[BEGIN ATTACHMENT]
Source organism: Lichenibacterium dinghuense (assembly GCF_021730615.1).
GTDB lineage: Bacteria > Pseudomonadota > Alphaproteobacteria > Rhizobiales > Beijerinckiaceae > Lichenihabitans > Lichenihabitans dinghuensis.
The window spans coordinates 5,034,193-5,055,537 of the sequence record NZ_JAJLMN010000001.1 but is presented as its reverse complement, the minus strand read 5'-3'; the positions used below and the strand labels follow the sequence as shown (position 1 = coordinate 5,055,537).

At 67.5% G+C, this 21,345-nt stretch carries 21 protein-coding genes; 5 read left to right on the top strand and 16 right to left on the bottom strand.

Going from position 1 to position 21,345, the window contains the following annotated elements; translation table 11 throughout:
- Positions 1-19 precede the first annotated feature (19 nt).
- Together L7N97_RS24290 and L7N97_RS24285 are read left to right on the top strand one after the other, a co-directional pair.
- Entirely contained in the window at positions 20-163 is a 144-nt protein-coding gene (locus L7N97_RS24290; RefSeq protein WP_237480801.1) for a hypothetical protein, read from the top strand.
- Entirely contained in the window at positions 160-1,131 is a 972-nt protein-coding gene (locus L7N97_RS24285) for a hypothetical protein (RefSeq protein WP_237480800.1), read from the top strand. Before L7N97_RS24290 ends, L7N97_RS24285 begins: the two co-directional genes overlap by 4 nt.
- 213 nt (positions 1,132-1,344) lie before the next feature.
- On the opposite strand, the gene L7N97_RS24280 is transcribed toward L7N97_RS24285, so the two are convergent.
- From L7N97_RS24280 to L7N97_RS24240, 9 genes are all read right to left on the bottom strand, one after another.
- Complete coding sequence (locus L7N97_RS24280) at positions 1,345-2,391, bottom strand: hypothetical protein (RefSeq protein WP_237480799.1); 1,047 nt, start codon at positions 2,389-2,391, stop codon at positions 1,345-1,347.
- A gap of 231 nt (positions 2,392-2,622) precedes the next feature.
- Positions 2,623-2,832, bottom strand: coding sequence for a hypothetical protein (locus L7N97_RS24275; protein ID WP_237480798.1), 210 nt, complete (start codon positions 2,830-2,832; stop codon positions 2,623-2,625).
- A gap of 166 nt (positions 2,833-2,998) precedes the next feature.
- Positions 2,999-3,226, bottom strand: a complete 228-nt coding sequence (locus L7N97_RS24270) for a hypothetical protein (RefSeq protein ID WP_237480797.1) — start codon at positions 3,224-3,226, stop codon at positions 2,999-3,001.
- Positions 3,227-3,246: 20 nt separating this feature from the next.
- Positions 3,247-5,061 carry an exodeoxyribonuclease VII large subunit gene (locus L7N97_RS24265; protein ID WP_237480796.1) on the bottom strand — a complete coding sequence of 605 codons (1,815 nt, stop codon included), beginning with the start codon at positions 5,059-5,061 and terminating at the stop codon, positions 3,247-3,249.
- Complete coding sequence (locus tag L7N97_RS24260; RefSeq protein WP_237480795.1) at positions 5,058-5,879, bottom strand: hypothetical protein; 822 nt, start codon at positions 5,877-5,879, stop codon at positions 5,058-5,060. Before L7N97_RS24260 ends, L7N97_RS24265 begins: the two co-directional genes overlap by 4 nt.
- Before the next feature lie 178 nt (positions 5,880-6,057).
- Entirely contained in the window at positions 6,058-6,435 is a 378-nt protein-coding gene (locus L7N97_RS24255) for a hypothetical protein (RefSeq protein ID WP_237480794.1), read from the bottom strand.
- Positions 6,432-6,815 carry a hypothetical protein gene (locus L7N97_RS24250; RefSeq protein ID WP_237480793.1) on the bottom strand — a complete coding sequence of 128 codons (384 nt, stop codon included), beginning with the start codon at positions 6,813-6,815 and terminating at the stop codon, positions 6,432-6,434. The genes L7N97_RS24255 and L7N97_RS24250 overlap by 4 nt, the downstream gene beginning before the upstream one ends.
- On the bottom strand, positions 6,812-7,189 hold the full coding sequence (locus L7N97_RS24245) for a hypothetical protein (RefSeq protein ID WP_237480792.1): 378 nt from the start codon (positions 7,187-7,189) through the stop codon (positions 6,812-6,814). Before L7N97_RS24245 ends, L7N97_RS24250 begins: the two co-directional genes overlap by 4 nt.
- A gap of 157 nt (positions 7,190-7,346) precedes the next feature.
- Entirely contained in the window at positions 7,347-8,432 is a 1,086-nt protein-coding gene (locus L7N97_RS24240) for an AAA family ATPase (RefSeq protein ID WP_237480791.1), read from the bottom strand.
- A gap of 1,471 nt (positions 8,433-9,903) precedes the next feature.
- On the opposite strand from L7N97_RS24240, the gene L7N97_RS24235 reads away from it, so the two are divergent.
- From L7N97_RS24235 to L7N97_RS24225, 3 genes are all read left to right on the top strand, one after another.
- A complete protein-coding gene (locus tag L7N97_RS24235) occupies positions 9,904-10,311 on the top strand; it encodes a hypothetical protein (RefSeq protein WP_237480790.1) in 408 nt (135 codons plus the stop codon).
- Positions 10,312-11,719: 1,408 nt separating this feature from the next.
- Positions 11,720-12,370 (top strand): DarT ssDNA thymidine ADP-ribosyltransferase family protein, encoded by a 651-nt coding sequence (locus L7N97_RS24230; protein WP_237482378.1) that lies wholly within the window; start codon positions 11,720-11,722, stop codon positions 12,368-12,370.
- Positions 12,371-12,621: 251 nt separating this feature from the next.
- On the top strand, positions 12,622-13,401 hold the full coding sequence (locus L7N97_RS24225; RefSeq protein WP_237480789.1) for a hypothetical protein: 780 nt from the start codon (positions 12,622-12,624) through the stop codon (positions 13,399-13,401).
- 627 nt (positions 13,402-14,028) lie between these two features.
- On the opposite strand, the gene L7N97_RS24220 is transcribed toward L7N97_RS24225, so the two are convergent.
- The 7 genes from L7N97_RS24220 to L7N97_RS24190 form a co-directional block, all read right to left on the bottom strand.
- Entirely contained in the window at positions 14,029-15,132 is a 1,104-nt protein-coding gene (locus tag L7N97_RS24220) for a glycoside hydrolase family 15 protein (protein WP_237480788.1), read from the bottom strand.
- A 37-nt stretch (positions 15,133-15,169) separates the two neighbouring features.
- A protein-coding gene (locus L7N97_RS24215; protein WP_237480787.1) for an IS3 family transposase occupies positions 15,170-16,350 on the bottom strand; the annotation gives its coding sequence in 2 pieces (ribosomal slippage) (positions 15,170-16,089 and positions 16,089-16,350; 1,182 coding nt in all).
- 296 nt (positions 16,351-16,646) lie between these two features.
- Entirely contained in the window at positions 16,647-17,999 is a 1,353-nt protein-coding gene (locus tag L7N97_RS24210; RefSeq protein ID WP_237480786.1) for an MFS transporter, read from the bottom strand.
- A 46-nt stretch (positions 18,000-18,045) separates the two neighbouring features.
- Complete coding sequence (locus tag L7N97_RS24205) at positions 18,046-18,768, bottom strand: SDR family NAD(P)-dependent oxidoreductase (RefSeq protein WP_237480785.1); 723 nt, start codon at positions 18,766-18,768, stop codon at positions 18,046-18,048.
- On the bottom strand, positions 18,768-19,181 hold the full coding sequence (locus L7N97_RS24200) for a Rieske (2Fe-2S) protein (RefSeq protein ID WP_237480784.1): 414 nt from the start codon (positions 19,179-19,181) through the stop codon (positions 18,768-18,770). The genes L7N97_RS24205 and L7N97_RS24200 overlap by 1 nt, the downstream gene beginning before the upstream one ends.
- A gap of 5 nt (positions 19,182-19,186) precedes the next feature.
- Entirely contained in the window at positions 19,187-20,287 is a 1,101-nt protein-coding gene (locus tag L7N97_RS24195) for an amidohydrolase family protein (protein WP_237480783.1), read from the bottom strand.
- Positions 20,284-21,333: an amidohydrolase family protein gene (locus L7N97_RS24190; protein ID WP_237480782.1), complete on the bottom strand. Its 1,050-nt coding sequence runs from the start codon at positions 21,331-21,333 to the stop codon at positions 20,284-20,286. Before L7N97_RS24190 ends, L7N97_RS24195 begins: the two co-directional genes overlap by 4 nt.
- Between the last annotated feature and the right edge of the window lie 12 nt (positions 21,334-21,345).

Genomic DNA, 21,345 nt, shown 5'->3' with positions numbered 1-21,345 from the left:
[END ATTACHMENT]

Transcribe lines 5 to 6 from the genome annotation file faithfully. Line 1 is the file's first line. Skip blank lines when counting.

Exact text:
Going from position 1 to position 21,345, the window contains the following annotated elements; translation table 11 throughout:
- Positions 1-19 precede the first annotated feature (19 nt).